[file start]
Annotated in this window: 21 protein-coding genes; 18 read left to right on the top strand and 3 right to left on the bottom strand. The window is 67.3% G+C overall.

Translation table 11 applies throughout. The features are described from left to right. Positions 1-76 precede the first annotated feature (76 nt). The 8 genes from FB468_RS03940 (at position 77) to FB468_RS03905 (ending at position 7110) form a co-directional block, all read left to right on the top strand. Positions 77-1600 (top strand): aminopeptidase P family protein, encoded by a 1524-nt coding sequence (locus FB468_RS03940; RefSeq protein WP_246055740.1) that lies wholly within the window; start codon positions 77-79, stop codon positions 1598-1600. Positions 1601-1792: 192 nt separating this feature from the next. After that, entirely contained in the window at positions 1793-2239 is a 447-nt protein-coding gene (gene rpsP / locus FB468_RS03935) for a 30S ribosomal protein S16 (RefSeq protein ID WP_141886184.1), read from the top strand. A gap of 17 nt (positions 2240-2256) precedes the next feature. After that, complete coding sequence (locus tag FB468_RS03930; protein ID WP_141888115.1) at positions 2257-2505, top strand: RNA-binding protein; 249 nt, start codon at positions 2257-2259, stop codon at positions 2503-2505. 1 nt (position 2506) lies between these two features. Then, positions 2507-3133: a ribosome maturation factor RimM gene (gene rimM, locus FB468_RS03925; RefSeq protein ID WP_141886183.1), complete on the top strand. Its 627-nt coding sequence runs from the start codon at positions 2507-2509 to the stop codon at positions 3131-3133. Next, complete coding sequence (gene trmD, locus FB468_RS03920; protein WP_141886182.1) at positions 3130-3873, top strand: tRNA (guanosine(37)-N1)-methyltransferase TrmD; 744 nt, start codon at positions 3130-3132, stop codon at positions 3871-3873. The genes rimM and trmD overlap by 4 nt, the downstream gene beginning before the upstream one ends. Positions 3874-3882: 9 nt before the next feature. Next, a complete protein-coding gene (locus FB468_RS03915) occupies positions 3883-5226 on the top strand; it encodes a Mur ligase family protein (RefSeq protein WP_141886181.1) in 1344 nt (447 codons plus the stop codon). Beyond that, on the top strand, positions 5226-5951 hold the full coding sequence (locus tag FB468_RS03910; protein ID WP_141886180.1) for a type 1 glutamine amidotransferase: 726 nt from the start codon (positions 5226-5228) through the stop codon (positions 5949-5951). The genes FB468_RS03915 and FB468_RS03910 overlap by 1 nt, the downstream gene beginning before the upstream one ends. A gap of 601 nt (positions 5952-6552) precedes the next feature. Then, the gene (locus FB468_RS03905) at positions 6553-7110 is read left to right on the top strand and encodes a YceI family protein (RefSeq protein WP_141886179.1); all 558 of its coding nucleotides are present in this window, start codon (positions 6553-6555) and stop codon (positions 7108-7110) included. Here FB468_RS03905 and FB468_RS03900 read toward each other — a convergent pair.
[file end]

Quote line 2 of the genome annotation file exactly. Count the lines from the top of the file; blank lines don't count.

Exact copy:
Translation table 11 applies throughout. The features are described from left to right. Positions 1-76 precede the first annotated feature (76 nt). The 8 genes from FB468_RS03940 (at position 77) to FB468_RS03905 (ending at position 7110) form a co-directional block, all read left to right on the top strand. Positions 77-1600 (top strand): aminopeptidase P family protein, encoded by a 1524-nt coding sequence (locus FB468_RS03940; RefSeq protein WP_246055740.1) that lies wholly within the window; start codon positions 77-79, stop codon positions 1598-1600. Positions 1601-1792: 192 nt separating this feature from the next. After that, entirely contained in the window at positions 1793-2239 is a 447-nt protein-coding gene (gene rpsP / locus FB468_RS03935) for a 30S ribosomal protein S16 (RefSeq protein ID WP_141886184.1), read from the top strand. A gap of 17 nt (positions 2240-2256) precedes the next feature. After that, complete coding sequence (locus tag FB468_RS03930; protein ID WP_141888115.1) at positions 2257-2505, top strand: RNA-binding protein; 249 nt, start codon at positions 2257-2259, stop codon at positions 2503-2505. 1 nt (position 2506) lies between these two features. Then, positions 2507-3133: a ribosome maturation factor RimM gene (gene rimM, locus FB468_RS03925; RefSeq protein ID WP_141886183.1), complete on the top strand. Its 627-nt coding sequence runs from the start codon at positions 2507-2509 to the stop codon at positions 3131-3133. Next, complete coding sequence (gene trmD, locus FB468_RS03920; protein WP_141886182.1) at positions 3130-3873, top strand: tRNA (guanosine(37)-N1)-methyltransferase TrmD; 744 nt, start codon at positions 3130-3132, stop codon at positions 3871-3873. The genes rimM and trmD overlap by 4 nt, the downstream gene beginning before the upstream one ends. Positions 3874-3882: 9 nt before the next feature. Next, a complete protein-coding gene (locus FB468_RS03915) occupies positions 3883-5226 on the top strand; it encodes a Mur ligase family protein (RefSeq protein WP_141886181.1) in 1344 nt (447 codons plus the stop codon). Beyond that, on the top strand, positions 5226-5951 hold the full coding sequence (locus tag FB468_RS03910; protein ID WP_141886180.1) for a type 1 glutamine amidotransferase: 726 nt from the start codon (positions 5226-5228) through the stop codon (positions 5949-5951). The genes FB468_RS03915 and FB468_RS03910 overlap by 1 nt, the downstream gene beginning before the upstream one ends. A gap of 601 nt (positions 5952-6552) precedes the next feature. Then, the gene (locus FB468_RS03905) at positions 6553-7110 is read left to right on the top strand and encodes a YceI family protein (RefSeq protein WP_141886179.1); all 558 of its coding nucleotides are present in this window, start codon (positions 6553-6555) and stop codon (positions 7108-7110) included. Here FB468_RS03905 and FB468_RS03900 read toward each other — a convergent pair.